Be Careful Before You Accept That Job Offer

Be careful where you accept a job. Just because they made you an offer doesn’t mean you should take it. I learned this the hard way. Pay attention to the red flags…otherwise you’ll see them everywhere in the rearview mirror.

After nine years of being at home full-time with my kids I was overly anxious to get a job. I had always worked in non-profit, marketing or some combination of both. During my hiatus I served on several boards and so I starting working my contacts. However, I actually found this job through a fellow soccer mom! It was working in a neighboring town as a development director for a child advocacy center. Basically, it was my job to schmooze with our donors and build new relationships to raise more money. I was thrilled because it actually felt like I hadn’t missed a step during my time home with kids. In hindsight the red flags were everywhere.

The Red Flags warning-sign1

Red flag #1: While researching in August, I found this job posted on LinkedIn and dated with a deadline of April 1. It turned out someone had taken the job in May but left in June.

Red flag #2: When I walked into the interview with the executive director she said, “I don’t think you’re at all qualified. You’re only here because a donor recommended you.” I hadn’t even sat down yet.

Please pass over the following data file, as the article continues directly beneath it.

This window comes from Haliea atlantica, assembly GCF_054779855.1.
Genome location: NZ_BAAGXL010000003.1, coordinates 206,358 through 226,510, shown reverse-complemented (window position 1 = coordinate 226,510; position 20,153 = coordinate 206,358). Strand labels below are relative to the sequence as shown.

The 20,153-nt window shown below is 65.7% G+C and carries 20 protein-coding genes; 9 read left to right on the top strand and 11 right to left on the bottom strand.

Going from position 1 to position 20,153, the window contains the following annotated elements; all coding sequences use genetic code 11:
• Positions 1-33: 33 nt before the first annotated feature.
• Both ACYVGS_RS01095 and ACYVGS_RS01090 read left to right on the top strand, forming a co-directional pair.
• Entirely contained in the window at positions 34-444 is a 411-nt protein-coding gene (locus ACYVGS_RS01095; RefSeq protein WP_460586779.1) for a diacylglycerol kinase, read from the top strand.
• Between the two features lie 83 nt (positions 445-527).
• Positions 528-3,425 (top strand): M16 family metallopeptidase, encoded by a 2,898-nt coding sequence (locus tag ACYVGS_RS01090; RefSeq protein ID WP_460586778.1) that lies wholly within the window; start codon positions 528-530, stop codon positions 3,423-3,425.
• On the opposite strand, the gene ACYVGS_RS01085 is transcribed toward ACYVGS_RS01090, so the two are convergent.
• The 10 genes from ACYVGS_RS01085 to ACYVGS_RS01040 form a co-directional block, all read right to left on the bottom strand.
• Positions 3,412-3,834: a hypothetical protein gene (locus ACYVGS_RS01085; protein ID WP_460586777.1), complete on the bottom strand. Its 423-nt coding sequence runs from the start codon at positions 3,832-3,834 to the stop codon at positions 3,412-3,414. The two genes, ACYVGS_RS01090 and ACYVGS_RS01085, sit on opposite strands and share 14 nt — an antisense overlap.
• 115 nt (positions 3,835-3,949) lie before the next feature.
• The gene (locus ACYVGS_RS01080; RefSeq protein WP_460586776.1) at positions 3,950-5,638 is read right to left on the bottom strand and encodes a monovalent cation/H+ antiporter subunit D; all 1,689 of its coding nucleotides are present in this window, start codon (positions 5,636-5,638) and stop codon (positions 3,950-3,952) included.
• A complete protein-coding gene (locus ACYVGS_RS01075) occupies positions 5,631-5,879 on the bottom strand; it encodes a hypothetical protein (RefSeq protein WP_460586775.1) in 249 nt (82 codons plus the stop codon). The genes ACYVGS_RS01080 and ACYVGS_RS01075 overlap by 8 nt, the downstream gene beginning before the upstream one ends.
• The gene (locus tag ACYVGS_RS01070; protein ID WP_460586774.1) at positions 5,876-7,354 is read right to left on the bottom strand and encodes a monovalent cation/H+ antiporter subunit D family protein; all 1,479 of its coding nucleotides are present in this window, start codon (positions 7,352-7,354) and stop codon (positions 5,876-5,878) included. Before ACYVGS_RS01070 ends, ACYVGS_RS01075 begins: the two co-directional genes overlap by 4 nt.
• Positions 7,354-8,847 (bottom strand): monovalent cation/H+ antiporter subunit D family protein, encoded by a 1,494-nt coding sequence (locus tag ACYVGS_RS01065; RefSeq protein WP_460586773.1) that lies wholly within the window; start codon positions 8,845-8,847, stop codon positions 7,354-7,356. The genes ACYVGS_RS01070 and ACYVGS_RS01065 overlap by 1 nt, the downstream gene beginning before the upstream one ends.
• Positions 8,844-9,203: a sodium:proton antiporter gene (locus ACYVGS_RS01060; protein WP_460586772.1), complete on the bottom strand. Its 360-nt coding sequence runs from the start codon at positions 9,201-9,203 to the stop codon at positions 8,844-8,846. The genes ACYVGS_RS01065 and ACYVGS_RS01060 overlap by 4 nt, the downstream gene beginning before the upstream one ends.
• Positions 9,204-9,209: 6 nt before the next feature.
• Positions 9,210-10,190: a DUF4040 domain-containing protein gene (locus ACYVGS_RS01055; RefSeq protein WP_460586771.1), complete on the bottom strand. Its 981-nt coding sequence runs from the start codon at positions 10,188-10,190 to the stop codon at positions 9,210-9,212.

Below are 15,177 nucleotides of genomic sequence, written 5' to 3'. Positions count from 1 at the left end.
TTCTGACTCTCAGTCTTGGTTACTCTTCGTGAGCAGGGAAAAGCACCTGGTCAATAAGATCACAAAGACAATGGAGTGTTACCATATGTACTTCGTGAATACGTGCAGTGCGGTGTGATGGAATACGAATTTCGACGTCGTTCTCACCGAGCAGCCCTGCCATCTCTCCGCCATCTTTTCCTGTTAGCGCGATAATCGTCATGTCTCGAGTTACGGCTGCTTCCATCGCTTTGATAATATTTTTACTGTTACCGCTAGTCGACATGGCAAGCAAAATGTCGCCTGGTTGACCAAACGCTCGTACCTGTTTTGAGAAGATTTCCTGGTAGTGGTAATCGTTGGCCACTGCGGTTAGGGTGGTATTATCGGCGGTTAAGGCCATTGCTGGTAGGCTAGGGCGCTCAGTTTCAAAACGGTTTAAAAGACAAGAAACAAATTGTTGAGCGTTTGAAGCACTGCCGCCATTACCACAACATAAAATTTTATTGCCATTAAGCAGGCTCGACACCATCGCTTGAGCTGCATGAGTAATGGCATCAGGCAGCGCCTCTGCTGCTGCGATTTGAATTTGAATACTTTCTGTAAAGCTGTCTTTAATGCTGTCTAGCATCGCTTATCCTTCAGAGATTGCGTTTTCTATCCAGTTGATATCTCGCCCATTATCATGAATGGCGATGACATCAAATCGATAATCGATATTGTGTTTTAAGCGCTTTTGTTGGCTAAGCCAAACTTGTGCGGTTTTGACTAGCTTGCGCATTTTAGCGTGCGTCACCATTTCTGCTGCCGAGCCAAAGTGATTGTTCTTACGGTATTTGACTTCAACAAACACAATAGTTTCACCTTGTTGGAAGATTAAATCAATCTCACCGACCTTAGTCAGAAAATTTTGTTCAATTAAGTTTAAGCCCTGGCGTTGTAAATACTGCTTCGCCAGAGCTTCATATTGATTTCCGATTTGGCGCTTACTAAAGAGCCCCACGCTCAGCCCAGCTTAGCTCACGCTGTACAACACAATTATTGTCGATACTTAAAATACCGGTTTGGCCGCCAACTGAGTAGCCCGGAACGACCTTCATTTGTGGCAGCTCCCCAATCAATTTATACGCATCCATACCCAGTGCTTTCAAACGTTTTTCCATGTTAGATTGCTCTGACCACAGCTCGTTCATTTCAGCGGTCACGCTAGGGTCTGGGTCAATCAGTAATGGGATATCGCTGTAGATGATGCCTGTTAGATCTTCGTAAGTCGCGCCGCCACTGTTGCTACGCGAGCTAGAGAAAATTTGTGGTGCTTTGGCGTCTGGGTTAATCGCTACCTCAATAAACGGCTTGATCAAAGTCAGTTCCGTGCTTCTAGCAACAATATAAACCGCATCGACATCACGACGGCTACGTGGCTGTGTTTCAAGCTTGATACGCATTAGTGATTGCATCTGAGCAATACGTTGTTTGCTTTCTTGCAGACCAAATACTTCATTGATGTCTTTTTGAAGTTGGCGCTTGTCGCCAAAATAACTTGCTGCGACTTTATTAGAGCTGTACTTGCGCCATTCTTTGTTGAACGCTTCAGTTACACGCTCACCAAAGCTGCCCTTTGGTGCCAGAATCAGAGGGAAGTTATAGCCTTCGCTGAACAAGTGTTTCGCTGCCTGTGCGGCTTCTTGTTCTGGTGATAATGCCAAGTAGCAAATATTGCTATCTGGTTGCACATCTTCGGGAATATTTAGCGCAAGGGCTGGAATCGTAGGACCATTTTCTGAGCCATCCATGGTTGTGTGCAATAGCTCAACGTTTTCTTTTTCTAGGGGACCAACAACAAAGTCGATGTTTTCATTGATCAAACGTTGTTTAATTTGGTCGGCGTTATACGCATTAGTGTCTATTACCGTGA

Red flag #3: During my interview with two members of the board of directors, they spent the entire time telling me how hard the executive director was to work for. I heard stories of how she had offended donors, burned bridges all over town, etc.

Red flag #4: The last thing said by the board members was that the executive director was hard to work for but they thought I should be able to handle her.

Of course working there was as bad as I should’ve known it would be. What I want you to learn from my mistake is that I let my enthusiasm for getting a job impair my better judgement. It was such a stressful situation to get out of and it’s taken me six months to be able to even write this. I felt like a failure, like I was a poor employee, an idiot, incompetent, etc. Now I’ve come to realize that in a staff of seven, I was the fourth to leave in less than a year. I was the third person to leave my position in 21 months. Maybe I didn’t fail at doing the job. I failed by taking the job. The red flags were everywhere. Learn from my mistake.


6 Replies to “Be Careful Before You Accept That Job Offer”

  1. Thanks for sharing. Tough lesson to learn. It has obviously left you stronger. It is so hard to hear those warning signs when your putting yourself out there. I think it takes one of two of these experiences to make you strong enough to go for what you really want. Glad you got out before it hurt you any further and are on to better things.

  2. Why is that group not firing the “boss” that they all clearly know is a problem? That is the real question. They are losing many opportunities to raise money for a good cause and many good employees by letting a known bully continue her reign. I worked for TWO bully bosses at a past job that caused me so much anxiety I also had to quit. Such a shame.

  3. I had a similar experience last year. I was offered an amazing opportunity but found out quickly that it was nothing like what was proposed. I ended up being physically threatened and verbally abused. I left right after the executive director, who was fed up will all the crud.

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